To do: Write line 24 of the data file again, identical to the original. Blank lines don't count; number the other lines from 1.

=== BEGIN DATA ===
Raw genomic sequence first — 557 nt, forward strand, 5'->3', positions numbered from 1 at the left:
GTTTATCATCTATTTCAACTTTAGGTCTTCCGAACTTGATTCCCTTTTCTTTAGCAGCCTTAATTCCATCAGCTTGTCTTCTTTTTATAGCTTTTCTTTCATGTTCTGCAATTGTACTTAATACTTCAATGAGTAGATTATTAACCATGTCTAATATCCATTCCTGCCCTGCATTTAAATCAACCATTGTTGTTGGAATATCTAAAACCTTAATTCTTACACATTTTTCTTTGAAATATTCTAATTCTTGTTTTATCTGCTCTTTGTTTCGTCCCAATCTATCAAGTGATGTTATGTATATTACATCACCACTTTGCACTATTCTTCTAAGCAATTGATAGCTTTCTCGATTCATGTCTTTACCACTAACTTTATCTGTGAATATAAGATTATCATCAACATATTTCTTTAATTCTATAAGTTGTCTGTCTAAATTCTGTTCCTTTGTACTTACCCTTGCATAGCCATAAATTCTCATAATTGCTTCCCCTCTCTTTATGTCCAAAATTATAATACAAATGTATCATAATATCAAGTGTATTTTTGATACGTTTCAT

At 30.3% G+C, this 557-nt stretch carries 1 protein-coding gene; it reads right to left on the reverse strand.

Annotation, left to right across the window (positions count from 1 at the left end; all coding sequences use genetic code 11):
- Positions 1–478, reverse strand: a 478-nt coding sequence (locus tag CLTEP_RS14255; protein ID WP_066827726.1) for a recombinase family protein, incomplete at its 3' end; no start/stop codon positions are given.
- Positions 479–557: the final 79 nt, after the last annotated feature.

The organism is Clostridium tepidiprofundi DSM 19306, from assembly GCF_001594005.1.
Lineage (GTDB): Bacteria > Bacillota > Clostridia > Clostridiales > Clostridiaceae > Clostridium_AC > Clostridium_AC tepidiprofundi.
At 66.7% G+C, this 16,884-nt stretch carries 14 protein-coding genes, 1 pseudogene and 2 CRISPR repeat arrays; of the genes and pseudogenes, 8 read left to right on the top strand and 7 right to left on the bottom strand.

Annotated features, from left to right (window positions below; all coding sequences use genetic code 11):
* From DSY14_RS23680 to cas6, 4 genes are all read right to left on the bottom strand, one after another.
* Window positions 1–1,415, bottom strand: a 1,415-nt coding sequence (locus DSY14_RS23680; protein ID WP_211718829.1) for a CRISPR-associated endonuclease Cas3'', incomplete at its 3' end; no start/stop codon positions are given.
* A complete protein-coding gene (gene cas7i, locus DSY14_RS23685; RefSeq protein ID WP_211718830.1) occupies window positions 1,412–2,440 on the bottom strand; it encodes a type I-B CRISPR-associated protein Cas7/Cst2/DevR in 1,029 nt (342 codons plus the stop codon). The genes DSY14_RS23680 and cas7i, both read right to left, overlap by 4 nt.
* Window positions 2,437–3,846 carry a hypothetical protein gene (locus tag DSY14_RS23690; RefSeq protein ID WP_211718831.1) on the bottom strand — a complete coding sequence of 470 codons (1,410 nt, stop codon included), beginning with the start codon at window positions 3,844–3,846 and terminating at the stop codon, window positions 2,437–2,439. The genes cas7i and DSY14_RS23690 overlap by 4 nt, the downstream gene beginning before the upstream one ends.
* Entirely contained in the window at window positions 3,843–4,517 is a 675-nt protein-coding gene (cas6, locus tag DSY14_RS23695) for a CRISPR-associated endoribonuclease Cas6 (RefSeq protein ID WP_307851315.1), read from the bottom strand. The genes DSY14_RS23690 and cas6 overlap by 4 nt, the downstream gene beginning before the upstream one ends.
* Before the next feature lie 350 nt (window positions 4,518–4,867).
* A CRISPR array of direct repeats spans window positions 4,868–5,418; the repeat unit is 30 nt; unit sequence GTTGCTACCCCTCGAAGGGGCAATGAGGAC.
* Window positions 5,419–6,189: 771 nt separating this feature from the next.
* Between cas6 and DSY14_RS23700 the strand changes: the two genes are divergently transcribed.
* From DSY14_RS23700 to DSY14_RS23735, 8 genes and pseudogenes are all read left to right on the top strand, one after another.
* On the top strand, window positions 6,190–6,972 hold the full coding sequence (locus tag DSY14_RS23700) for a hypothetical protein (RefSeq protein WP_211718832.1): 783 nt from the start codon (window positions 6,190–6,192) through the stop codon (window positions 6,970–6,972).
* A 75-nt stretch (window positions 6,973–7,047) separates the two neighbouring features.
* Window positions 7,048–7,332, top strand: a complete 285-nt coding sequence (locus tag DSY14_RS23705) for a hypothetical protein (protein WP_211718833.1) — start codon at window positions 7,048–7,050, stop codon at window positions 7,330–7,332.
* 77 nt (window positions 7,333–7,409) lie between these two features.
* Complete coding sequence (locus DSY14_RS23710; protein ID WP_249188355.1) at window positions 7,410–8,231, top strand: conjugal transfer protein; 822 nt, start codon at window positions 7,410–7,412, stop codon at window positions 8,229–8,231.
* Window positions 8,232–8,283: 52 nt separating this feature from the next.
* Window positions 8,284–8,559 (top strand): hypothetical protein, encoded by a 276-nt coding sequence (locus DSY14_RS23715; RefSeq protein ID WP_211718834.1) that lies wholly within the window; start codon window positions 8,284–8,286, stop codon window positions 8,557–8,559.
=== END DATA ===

* 77 nt (window positions 7,333–7,409) lie between these two features.